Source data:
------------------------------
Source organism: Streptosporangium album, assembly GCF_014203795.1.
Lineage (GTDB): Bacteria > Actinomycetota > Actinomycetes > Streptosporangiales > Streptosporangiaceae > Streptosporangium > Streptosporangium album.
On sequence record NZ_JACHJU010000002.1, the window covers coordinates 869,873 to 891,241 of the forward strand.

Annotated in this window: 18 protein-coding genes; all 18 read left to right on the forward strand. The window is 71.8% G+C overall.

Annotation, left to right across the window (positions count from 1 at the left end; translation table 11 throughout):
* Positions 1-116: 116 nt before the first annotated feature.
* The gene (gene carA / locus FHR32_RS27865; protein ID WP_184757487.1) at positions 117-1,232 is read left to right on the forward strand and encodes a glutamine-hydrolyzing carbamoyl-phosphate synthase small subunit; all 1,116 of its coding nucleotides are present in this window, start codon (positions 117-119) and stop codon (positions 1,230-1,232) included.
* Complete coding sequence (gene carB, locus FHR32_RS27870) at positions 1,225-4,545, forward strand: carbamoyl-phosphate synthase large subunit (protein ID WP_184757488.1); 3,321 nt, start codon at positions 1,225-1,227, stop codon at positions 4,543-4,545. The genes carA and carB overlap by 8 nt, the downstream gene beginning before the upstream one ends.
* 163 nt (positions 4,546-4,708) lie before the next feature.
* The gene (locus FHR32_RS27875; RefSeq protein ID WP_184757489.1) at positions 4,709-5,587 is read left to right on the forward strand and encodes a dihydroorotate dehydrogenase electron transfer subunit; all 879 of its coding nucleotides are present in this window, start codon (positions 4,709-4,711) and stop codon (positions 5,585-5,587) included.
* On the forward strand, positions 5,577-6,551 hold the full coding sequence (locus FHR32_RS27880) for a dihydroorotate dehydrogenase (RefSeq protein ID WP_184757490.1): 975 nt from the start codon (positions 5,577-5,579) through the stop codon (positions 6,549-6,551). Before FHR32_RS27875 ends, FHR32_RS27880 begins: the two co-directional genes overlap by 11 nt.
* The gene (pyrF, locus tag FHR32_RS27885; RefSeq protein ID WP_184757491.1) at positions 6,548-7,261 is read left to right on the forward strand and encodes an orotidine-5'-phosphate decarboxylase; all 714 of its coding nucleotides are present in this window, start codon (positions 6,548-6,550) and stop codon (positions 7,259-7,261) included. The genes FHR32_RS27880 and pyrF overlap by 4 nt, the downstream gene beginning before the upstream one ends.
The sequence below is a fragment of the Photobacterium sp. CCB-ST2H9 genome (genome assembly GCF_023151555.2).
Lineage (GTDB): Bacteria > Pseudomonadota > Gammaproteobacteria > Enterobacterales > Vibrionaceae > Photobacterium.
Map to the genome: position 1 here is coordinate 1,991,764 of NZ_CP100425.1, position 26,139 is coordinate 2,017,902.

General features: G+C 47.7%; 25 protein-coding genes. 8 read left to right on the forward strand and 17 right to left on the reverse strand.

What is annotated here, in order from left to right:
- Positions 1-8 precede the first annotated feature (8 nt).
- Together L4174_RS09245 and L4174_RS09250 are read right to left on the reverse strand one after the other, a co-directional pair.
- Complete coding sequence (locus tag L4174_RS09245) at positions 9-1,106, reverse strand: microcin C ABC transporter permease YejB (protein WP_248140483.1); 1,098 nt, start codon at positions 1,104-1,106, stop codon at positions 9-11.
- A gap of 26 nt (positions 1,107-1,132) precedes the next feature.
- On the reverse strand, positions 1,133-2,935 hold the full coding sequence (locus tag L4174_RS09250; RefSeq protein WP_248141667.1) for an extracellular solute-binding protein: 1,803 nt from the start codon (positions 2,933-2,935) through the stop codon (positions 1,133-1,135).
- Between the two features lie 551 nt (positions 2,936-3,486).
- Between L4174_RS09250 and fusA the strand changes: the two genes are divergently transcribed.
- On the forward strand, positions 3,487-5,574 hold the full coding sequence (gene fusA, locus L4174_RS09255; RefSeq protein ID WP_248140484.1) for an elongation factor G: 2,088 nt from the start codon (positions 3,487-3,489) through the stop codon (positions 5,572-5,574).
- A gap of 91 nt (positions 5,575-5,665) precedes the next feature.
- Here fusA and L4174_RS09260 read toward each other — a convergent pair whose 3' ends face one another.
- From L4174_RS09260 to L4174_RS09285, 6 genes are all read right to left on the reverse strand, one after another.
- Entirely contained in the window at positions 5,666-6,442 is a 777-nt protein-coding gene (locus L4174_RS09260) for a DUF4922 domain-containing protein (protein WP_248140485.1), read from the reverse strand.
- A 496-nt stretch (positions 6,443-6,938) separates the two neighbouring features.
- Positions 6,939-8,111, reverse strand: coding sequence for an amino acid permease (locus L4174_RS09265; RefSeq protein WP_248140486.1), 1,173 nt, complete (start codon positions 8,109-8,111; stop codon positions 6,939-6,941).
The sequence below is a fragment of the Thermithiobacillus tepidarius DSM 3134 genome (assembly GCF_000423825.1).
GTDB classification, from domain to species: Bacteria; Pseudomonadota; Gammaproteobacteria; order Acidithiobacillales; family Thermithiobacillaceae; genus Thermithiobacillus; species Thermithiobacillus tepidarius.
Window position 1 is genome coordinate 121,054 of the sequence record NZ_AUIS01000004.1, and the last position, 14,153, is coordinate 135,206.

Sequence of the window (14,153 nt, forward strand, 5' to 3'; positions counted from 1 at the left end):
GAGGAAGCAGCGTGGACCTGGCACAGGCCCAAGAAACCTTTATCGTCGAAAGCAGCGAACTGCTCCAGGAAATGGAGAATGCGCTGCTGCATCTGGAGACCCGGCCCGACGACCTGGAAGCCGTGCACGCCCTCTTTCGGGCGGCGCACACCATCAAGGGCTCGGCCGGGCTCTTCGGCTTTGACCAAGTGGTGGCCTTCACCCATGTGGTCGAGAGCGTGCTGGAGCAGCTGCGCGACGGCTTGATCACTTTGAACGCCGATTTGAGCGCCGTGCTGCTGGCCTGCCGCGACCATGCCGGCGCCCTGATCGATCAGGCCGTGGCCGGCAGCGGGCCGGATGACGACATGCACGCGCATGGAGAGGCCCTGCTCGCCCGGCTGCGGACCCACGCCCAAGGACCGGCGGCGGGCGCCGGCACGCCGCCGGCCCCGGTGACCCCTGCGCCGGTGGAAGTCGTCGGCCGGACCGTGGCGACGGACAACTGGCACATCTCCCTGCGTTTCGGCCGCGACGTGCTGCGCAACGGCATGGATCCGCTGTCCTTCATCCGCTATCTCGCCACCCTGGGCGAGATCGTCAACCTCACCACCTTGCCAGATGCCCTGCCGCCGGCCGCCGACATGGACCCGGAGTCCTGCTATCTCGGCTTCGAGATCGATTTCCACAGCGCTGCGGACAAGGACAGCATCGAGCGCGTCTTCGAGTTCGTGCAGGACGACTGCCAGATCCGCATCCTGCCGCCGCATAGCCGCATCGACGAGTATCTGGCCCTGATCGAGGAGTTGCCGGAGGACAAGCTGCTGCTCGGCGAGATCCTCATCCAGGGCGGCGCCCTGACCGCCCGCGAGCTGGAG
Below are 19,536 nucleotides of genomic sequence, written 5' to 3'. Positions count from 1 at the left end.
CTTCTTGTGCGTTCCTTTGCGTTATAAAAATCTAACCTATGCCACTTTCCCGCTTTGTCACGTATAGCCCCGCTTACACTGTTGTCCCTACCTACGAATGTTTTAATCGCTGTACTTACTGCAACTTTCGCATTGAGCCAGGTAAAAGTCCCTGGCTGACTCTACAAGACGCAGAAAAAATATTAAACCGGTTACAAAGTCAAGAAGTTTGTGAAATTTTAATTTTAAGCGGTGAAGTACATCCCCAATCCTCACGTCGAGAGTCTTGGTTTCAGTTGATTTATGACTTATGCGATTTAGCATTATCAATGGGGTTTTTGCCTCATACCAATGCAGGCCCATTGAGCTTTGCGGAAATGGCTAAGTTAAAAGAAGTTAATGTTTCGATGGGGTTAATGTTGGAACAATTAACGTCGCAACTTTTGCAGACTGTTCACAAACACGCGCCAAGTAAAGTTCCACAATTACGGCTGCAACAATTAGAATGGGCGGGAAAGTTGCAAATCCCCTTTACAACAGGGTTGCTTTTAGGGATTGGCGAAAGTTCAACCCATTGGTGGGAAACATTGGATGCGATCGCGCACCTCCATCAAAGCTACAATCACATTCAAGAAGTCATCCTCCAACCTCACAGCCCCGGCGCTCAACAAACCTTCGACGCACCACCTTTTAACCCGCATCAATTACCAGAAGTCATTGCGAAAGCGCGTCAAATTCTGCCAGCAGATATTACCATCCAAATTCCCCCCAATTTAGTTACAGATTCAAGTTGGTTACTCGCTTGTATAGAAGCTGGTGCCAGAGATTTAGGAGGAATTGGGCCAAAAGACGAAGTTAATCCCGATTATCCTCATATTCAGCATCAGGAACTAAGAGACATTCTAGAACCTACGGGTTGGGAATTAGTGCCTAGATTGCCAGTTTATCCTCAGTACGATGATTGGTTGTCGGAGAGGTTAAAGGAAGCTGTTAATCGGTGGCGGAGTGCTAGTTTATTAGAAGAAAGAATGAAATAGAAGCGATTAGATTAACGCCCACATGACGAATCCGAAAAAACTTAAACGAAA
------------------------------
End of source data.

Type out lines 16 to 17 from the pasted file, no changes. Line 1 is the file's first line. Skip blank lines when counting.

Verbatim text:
General features: G+C 47.7%; 25 protein-coding genes. 8 read left to right on the forward strand and 17 right to left on the reverse strand.

What is annotated here, in order from left to right: